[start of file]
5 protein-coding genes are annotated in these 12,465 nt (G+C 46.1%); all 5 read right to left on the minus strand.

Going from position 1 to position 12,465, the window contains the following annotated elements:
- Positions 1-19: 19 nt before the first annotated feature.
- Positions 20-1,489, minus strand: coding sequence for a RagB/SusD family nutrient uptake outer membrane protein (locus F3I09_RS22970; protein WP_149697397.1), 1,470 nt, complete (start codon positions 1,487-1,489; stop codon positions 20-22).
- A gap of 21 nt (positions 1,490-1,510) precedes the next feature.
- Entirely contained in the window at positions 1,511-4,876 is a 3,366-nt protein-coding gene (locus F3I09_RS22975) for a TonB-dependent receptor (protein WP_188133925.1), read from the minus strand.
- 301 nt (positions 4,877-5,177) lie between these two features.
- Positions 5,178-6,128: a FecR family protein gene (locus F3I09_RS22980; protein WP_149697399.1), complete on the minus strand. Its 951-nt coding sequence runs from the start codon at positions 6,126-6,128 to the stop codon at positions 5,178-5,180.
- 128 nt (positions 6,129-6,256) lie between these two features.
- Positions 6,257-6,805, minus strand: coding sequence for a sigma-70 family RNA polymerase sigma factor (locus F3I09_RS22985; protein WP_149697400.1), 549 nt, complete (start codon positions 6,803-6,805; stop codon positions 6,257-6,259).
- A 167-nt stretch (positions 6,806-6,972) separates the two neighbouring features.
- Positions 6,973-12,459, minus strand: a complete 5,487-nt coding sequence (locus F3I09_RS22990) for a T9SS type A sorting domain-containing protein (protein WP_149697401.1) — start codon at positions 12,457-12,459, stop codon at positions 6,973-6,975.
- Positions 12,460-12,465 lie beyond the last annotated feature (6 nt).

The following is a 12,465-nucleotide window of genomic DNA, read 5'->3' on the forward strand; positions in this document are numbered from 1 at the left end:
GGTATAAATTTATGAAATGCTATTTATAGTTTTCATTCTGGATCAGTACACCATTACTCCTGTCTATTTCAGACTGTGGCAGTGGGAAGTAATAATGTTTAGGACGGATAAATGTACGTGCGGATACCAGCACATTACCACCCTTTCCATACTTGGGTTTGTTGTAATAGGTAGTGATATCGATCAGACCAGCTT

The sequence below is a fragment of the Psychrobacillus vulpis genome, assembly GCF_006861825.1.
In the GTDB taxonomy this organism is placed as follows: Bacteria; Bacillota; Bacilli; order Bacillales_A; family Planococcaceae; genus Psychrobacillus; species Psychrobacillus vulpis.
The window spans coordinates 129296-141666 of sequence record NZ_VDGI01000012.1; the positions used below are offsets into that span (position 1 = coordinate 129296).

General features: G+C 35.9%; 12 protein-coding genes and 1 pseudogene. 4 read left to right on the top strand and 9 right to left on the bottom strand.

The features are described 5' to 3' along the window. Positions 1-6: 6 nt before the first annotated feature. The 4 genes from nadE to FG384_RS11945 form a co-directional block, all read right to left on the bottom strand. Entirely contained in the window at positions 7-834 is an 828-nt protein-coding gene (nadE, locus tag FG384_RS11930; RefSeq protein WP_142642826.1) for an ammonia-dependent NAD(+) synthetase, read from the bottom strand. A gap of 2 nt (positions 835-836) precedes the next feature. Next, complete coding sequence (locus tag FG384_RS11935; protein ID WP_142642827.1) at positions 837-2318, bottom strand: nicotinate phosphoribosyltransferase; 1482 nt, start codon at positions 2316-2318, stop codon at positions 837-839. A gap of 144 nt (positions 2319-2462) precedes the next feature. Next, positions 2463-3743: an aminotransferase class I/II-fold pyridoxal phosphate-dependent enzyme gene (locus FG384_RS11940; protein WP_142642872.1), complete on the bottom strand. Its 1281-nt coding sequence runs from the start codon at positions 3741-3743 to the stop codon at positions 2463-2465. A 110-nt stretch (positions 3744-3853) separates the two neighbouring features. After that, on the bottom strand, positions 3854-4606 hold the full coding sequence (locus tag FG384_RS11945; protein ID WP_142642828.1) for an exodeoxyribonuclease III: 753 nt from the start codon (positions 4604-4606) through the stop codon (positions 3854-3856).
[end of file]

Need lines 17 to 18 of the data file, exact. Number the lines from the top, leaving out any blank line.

In the GTDB taxonomy this organism is placed as follows: Bacteria; Bacillota; Bacilli; order Bacillales_A; family Planococcaceae; genus Psychrobacillus; species Psychrobacillus vulpis.
The window spans coordinates 129296-141666 of sequence record NZ_VDGI01000012.1; the positions used below are offsets into that span (position 1 = coordinate 129296).